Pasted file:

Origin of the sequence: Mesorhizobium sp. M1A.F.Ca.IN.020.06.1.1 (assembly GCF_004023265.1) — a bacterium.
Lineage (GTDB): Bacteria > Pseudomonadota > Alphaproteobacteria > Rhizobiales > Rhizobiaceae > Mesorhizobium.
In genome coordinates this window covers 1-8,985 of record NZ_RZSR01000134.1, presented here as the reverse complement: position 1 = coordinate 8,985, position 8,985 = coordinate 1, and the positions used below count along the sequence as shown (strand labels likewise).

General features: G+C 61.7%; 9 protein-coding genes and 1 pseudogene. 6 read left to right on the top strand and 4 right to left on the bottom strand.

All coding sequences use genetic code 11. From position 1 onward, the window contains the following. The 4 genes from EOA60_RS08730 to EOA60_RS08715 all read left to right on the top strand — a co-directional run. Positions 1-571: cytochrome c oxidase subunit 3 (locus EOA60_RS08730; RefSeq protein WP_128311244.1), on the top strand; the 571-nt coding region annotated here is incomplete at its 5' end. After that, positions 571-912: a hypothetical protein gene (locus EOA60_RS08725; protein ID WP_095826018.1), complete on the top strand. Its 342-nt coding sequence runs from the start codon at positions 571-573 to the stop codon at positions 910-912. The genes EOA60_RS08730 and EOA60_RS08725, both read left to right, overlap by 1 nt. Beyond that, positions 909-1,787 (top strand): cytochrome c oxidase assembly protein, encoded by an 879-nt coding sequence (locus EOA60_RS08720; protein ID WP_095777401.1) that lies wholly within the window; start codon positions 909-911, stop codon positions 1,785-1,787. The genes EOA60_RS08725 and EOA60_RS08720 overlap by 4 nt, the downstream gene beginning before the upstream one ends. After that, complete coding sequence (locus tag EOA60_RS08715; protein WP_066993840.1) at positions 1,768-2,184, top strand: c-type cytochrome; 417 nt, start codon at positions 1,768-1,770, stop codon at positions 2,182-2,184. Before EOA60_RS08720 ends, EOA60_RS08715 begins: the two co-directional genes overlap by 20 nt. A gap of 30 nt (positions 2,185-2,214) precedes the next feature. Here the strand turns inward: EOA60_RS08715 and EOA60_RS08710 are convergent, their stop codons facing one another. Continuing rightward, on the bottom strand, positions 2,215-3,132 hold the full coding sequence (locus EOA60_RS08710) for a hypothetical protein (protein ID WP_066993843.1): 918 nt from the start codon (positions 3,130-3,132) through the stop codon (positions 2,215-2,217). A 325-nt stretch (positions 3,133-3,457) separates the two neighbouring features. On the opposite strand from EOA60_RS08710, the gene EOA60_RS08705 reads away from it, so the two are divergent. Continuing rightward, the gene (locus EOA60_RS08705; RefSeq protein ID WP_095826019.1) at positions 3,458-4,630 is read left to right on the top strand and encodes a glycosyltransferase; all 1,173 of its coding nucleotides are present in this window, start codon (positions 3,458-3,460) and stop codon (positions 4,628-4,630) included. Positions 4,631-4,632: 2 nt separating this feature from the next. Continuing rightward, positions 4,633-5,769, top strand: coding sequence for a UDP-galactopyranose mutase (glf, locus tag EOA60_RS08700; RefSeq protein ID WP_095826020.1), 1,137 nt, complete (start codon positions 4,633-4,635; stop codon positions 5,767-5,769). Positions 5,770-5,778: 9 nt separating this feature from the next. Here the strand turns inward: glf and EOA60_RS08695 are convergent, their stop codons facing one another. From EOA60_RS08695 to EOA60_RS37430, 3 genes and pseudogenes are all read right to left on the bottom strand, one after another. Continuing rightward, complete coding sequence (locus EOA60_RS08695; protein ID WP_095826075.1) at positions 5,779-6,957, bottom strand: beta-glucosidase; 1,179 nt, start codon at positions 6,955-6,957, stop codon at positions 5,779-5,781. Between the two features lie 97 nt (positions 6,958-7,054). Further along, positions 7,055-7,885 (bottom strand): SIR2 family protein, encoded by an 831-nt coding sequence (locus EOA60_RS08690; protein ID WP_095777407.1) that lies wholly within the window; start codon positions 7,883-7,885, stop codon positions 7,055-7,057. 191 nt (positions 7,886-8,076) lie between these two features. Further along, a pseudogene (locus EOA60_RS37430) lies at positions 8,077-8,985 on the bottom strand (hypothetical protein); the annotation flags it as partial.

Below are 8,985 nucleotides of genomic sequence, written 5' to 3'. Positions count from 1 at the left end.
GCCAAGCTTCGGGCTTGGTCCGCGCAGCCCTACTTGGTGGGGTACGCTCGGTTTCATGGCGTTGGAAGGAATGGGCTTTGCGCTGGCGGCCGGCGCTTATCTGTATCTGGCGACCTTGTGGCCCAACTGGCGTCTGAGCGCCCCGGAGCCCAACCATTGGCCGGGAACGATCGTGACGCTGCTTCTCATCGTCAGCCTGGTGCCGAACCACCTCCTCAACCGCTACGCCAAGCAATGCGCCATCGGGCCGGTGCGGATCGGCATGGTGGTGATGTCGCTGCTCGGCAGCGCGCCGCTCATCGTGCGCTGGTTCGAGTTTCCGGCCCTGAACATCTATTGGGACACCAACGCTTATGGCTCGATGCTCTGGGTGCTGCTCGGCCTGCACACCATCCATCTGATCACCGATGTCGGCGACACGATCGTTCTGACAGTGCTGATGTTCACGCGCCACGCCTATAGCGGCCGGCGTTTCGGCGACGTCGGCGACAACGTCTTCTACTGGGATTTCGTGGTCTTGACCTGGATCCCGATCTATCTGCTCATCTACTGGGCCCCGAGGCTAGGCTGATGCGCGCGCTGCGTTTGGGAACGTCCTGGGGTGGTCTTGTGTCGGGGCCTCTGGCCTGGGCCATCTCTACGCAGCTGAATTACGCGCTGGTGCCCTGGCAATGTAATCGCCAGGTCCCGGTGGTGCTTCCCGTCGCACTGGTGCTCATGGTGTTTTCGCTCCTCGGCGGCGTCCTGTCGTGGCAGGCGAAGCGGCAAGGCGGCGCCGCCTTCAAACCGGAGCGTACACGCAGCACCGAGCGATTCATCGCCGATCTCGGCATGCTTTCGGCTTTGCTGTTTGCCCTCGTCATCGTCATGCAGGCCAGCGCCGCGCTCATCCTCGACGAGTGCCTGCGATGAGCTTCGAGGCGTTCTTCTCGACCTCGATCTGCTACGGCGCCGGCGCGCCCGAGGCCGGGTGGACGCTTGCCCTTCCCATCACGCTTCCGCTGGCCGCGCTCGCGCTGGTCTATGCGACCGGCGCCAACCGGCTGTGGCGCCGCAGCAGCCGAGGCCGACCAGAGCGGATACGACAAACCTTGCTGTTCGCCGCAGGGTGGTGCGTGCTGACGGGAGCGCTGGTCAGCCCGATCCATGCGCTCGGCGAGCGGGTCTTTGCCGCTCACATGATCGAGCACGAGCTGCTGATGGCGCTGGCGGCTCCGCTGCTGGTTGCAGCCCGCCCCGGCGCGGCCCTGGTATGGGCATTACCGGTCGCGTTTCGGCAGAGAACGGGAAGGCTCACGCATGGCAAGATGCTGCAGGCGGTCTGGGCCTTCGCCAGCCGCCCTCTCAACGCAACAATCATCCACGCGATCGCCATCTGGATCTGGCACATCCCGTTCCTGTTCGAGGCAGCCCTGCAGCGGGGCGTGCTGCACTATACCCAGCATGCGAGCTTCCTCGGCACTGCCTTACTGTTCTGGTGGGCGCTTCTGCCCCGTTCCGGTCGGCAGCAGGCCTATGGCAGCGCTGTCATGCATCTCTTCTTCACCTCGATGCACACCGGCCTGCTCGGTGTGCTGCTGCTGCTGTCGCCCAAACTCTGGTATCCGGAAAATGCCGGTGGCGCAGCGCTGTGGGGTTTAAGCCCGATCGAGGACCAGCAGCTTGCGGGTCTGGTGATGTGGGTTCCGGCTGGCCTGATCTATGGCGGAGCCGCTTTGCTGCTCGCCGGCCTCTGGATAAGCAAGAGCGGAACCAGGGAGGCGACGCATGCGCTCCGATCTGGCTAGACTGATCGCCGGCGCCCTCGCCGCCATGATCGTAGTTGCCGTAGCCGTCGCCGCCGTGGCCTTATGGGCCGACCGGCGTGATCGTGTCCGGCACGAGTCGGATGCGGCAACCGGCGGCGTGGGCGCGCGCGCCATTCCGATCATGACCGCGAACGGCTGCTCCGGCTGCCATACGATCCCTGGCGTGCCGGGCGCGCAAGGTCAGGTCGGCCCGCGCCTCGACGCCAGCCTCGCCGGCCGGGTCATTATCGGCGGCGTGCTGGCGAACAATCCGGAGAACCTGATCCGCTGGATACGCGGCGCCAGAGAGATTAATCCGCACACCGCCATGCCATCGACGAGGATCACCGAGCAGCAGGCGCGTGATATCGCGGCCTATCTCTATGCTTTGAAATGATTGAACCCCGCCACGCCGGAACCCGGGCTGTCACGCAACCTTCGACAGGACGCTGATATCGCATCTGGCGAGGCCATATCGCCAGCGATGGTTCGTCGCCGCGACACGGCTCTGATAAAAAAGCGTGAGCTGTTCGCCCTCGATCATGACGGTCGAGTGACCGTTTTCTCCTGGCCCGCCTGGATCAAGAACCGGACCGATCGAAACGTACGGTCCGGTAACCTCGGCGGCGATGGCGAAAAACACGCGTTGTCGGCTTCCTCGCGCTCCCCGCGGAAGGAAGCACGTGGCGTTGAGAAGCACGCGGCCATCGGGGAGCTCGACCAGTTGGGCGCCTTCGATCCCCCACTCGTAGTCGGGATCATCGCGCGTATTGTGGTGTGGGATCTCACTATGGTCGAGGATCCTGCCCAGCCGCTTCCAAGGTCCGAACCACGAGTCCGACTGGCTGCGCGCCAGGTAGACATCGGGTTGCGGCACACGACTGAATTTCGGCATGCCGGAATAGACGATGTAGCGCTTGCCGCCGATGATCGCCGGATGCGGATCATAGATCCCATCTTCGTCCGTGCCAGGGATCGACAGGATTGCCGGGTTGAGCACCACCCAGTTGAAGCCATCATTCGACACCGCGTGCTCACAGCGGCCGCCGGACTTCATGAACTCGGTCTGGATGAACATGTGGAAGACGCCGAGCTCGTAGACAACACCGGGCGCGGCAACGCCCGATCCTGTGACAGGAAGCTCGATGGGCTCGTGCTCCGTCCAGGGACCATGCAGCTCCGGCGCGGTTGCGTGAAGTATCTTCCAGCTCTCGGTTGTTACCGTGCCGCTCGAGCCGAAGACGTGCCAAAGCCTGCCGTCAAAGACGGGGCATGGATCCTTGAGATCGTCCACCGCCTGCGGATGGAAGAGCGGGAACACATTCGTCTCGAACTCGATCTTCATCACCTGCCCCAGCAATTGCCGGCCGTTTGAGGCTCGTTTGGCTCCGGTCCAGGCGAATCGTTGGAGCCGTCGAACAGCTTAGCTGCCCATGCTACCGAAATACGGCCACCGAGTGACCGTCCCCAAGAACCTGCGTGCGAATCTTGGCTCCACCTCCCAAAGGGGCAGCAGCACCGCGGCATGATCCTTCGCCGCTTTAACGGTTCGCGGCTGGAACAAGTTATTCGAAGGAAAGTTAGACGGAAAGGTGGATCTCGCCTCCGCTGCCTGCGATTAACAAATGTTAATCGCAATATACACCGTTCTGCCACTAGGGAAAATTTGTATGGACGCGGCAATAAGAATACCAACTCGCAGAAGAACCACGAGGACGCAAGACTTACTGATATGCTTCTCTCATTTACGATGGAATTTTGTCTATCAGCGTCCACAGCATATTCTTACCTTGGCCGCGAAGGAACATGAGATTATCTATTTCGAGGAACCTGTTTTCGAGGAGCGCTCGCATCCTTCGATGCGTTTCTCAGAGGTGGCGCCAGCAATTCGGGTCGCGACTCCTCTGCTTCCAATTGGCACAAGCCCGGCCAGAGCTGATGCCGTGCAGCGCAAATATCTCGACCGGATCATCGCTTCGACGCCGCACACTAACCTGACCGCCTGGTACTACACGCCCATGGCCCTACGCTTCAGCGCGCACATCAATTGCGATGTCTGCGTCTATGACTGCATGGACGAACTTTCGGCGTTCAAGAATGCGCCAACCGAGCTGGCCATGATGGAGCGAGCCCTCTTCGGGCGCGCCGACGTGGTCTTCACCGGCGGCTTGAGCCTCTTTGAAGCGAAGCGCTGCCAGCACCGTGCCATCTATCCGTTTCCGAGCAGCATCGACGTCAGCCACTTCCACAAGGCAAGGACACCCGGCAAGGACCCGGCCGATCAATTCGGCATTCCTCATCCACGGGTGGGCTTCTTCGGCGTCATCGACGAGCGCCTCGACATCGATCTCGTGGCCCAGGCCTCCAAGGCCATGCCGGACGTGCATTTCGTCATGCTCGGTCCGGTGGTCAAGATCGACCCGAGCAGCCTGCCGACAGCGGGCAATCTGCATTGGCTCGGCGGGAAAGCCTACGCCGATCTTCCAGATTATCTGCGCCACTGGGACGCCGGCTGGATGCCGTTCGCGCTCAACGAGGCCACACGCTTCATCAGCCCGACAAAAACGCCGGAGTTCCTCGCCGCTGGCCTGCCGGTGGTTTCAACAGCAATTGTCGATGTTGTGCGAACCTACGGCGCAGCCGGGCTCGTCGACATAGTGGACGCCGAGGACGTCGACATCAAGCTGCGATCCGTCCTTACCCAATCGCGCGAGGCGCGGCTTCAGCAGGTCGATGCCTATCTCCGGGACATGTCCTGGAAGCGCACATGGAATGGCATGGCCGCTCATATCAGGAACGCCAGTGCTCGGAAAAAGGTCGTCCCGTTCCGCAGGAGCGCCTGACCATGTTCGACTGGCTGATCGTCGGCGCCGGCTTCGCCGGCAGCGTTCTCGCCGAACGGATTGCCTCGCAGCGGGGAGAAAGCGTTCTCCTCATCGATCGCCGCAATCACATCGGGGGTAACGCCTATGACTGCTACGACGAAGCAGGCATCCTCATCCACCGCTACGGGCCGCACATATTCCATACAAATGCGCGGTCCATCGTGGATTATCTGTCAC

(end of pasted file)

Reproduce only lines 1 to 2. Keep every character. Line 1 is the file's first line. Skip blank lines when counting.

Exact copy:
Origin of the sequence: Mesorhizobium sp. M1A.F.Ca.IN.020.06.1.1 (assembly GCF_004023265.1) — a bacterium.
Lineage (GTDB): Bacteria > Pseudomonadota > Alphaproteobacteria > Rhizobiales > Rhizobiaceae > Mesorhizobium.